Matty Gregg 2 – Courtesy of Matty Gregg
We were fortunate enough to catch up with the very busy producer of the Evil Dead musical in San Jose, California. Matty Gregg is an interesting guy who does productions in a big way. Hear how he’s creating “Movie Musical Theater.”
“Dude, these hoes been zombiefied!” – Scott singing “What the f*** Was That?”
Once Upon a Time in the Woods
Evil Dead the Musical – Cabin Front Porch – Courtesy of Roshi Entertainment
Evil Dead has been a legendary horror franchise for close to four decades now. Lately, with the cancellation of Ash vs Evil Dead and the retirement of Bruce Campbell from playing the character of Ashley J. Williams, the world of Deadites is becoming a hot topic. Hoping to capitalize on that need for all things Necronomicon, Matty Gregg of Roshi Entertainment is going high tech in his approach to Evil Dead the Musical.
At 1428 Elm, we got the chance to speak to him in between his whirlwind of a schedule. Not only is he producing the show but he is also starring as Ash! We were glad he could spare some time for us.
Let’s Do the Time Warp
Evil Dead the Musical – Sign- Courtesy of Roshi Entertainment
1428 Elm: Tell us a little bit about your background. How did you get interested in musical theater?
Matty Gregg: Wow, such a question! I became really interested in musical theatre in high school, around the same time I was helping to grow part of a media company. I co-founded a theatre awards organization back in 2002, moved to New York to write a musical in 2004, and decided that I wanted to go into tech for a career!
But doing musical theatre has always been a wonderful hobby and release for me. I always knew that I would try to make it more than just a hobby in my 30s and 40s. I’m just happy that aging gracefully is a thing.
1428 Elm: What attracted you to Evil Dead the Musical? You seem to like the terror element since Rocky Horror was the show you did before ED.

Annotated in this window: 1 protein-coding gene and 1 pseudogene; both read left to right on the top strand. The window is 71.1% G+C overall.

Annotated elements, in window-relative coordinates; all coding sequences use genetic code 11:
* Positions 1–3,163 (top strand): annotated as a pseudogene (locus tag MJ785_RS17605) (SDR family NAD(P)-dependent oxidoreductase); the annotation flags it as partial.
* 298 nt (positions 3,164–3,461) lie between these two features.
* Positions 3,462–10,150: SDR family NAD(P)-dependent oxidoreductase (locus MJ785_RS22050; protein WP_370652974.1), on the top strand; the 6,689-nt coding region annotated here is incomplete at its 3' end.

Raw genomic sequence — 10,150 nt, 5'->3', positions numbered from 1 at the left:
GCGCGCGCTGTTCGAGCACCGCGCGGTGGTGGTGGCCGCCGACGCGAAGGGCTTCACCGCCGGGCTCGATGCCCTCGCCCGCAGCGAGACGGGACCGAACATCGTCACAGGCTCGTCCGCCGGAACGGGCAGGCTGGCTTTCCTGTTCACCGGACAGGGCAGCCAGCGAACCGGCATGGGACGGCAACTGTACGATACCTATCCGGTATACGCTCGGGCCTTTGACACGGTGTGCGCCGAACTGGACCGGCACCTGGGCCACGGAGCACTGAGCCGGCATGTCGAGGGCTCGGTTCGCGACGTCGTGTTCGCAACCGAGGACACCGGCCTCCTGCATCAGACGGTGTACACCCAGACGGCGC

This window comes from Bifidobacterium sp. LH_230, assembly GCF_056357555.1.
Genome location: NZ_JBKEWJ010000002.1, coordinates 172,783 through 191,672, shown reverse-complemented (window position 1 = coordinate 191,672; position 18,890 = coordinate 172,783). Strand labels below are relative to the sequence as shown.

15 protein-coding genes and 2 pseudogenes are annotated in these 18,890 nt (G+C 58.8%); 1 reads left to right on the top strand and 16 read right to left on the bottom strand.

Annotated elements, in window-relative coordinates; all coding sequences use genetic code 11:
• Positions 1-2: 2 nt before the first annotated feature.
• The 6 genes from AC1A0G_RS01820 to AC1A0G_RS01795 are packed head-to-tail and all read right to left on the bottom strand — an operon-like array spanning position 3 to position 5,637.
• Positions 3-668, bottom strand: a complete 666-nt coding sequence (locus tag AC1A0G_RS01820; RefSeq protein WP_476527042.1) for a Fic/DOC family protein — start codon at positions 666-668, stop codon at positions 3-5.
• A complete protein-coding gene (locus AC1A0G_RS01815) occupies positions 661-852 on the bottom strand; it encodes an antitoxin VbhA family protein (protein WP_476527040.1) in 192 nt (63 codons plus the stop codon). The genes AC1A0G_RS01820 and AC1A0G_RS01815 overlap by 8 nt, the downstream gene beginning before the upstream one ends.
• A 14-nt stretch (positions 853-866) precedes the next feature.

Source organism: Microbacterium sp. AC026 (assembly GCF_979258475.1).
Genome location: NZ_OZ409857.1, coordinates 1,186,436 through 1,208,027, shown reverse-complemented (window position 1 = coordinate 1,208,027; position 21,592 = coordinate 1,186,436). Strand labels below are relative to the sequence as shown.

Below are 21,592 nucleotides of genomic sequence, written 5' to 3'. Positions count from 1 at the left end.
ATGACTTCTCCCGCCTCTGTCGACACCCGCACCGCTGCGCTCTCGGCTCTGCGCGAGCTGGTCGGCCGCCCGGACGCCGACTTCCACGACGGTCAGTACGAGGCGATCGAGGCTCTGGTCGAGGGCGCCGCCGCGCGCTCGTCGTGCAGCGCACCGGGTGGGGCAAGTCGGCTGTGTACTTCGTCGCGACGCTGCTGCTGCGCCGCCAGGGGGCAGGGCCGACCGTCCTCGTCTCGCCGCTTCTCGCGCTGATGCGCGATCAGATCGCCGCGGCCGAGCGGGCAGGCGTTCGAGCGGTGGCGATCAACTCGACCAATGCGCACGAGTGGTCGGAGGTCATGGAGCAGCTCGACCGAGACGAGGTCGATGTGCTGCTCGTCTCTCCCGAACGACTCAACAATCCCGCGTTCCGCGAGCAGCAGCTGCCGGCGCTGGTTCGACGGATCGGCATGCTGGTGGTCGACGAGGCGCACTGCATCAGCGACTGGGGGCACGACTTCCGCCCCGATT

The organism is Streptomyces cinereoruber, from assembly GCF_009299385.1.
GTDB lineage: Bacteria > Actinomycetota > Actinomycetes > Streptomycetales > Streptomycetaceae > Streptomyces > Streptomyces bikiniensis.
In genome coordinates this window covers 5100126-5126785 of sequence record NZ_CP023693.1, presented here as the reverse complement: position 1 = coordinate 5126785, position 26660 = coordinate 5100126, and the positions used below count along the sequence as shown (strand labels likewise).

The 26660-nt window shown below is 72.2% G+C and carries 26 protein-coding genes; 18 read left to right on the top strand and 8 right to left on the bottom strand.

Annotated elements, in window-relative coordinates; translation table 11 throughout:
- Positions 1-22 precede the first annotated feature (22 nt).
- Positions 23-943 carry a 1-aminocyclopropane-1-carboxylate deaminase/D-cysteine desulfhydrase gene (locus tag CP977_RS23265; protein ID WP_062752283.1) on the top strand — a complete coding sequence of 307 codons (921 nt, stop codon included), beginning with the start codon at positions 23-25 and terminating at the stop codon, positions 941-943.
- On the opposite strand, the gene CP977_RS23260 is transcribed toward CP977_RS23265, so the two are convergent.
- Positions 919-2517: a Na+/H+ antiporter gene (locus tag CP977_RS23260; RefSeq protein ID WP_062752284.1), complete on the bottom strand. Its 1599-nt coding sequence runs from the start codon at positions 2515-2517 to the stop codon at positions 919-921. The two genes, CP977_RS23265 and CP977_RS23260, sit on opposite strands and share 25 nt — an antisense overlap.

Evil Dead the Musical – Kitchen – Courtesy of Roshi Entertainment
MG: Well, truthfully, the reason we initially decided to do Rocky Horror was because we felt it was safe. I am so familiar with that show, having been a part of it for many years on both East and West coasts. The familiarity allowed us to take risks by pushing the boundaries of technology and animation.
And it ended up being a really revolutionary show. Nobody left our Rocky Horror feeling cheated (at least, not to my knowledge). Everyone thought they had just witnessed an evolution in musical theatre. That’s always great to hear, and its success proved that we were on the right track.
Evil Dead the Musical – Living Room – Courtesy of Roshi Entertainment
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MG (Cont.): There are two main reasons why we wanted to do Evil Dead the Musical. First, we’re massive fans. Almost everyone who is working on this project absolutely loves the original movie for various reasons.
A personal story of mine is how my brother and I would sit down and watch Evil Dead II when we were growing up in the 80s and reciting those movie quotes was a way for us to bond. When I found out the very talented George Reinblatt and his team turned it into a musical in 2003, I was desperately trying to figure out a way to get up to Toronto with my brother to go see it.
MG (Cont.): I waited till it came to New York in 2006 and was first in line to buy a ticket. I sat in the splatter section, got sprayed with copious amounts of blood, and thought to myself: “THIS is how musical theatre should be.”